Nc700x gas smell in oil.

15mtyler

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A little background. After the first 600 mile service, I took a 300 mile round trip to tuscon az. The morning after I got back I checked the oil and noticed it was overfilled. Thinking the dealership overfilled it, I removed enough oil to bring it to where it's supposed to be, but I noticed the oil smelled of fuel. I took it to the dealership and their head tech said he smelled it too, and to do an oil change and see if it comes back. I changed the oil, rode it about 200 miles and got the same smell. So I took it back. I got a call the day after and the tech said the guy who does their engine rebuilds said it was the clutch causing the smell, and they adjusted it so it wouldn't do it because it was out of adjustment, but did not change the oil. The oil level isn't rising, but I still smell gas. Any thoughts?
 

670cc

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On a gravity fed carburetor type engine. fuel entering the oil is conceivable due to the carb float sticking open and fuel dribbling into the intake. On a fuel injected bike like the NC, the fuel would need to enter the engine by way of a stuck injector, and only when the bike is switched on and the fuel pump is running. In such a case,I would expect the engine to run horribly. This is a very unlikely scenario, but I suppose not entirely impossible.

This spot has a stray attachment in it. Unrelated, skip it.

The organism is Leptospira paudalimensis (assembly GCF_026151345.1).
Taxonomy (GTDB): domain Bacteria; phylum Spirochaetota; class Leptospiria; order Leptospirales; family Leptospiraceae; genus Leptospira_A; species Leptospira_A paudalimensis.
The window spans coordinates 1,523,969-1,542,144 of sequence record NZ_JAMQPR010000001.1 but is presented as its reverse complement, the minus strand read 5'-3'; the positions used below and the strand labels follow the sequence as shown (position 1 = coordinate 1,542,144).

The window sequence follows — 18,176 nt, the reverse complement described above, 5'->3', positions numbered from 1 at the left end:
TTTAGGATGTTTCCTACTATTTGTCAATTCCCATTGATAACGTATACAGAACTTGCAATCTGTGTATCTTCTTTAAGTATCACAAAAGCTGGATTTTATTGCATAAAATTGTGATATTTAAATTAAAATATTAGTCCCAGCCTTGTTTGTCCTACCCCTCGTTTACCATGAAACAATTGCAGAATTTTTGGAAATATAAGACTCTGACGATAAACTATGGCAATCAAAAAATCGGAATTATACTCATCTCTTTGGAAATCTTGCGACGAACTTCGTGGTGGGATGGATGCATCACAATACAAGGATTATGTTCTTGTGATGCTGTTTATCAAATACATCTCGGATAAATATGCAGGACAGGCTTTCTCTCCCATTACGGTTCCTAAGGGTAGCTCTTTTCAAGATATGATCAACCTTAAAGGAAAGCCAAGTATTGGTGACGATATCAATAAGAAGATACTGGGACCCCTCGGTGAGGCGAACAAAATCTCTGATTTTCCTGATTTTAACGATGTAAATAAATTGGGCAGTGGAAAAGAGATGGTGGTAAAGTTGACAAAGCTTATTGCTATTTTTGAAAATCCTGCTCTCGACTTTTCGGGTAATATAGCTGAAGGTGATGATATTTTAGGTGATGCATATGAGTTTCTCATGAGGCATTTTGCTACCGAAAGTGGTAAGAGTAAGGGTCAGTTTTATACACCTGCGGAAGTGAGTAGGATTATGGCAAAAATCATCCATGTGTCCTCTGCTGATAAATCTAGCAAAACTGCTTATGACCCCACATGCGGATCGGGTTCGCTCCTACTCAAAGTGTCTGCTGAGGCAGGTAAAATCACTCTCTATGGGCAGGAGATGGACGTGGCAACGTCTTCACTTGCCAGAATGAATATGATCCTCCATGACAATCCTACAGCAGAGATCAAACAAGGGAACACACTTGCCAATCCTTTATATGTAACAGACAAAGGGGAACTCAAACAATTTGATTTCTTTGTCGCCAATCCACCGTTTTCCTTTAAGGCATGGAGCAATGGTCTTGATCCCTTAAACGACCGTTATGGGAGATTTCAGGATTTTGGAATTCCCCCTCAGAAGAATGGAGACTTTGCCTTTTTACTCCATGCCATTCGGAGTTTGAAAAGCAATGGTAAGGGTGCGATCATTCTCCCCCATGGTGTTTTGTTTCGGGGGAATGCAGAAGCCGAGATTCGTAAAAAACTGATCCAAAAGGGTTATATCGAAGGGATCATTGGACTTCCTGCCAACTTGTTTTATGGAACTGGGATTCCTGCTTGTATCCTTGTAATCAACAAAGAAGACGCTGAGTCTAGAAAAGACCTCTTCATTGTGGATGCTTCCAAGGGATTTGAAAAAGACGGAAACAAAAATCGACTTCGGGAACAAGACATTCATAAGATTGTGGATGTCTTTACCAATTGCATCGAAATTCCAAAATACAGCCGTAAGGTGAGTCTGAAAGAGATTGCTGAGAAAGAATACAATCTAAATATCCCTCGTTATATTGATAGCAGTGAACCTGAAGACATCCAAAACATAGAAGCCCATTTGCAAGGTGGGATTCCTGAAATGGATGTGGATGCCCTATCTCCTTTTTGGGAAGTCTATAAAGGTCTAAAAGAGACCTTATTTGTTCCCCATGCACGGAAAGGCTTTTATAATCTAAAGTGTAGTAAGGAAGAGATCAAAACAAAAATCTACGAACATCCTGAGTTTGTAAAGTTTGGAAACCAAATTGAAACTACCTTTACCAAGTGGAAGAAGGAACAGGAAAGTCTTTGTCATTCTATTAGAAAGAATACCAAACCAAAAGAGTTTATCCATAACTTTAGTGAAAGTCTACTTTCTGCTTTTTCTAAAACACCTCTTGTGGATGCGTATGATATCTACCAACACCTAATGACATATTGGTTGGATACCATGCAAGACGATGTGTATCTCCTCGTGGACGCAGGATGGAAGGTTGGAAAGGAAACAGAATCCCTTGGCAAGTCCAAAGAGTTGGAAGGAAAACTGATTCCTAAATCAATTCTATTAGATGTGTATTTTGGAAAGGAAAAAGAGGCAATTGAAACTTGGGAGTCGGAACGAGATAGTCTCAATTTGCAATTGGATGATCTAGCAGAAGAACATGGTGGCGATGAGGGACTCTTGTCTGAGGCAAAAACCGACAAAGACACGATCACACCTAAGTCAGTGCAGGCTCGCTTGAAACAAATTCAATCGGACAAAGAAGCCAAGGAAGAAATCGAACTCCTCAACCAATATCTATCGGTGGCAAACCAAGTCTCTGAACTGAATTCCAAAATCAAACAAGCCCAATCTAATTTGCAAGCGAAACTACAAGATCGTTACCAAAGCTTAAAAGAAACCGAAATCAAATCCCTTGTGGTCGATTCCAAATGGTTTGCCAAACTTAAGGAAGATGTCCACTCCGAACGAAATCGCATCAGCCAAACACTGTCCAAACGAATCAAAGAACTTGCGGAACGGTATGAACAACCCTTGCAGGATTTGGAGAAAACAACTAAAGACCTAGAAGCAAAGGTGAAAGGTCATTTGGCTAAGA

There are parts of this story that are incomplete. Is the engine running normally? In the case of the clutch adjustment, was the clutch slipping prior to the adjustment? If the clutch was misadjusted enough to cause an odor, I would expect you would have experienced drivability problems.
 

jspivy

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I would get a sample kit from Blackstone, change the oil myself, and monitor the level. It's $28 to find out what's in the oil and if anything is above average for the engine (yours shouldn't be since it's not due for a change by mileage).

Standard Analysis – Blackstone Laboratories

Gas will burn off with time. So if it is gas, and the leak is stopped, the oil level should go down. But the oil is thinned by gas and I would change it.

I don't see how the clutch could change oil level.

The results from Blackstone will let you know if it is oil. Or coolant. Or water. Or... Take it to the shop and say "I have xyz in the oil."

Sent from my ASUS_Z01HD using Tapatalk
 

15mtyler

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On a gravity fed carburetor type engine. fuel entering the oil is conceivable due to the carb float sticking open and fuel dribbling into the intake. On a fuel injected bike like the NC, the fuel would need to enter the engine by way of a stuck injector, and only when the bike is switched on and the fuel pump is running. In such a case,I would expect the engine to run horribly. This is a very unlikely scenario, but I suppose not entirely impossible.

There are parts of this story that are incomplete. Is the engine running normally? In the case of the clutch adjustment, was the clutch slipping prior to the adjustment? If the clutch was misadjusted enough to cause an odor, I would expect you would have experienced drivability problems.

The bike runs and idles fine. The clutch was not slipping. The engagement was at the last 10 percent of the release, and after the adjustment, it is at 50 percent. Maybe it is leftover residue from breaking? The bike is a 2015 I bought with no miles. It has about 1250 miles on it now. And I have ordered a kit from blackstone labs.
 

670cc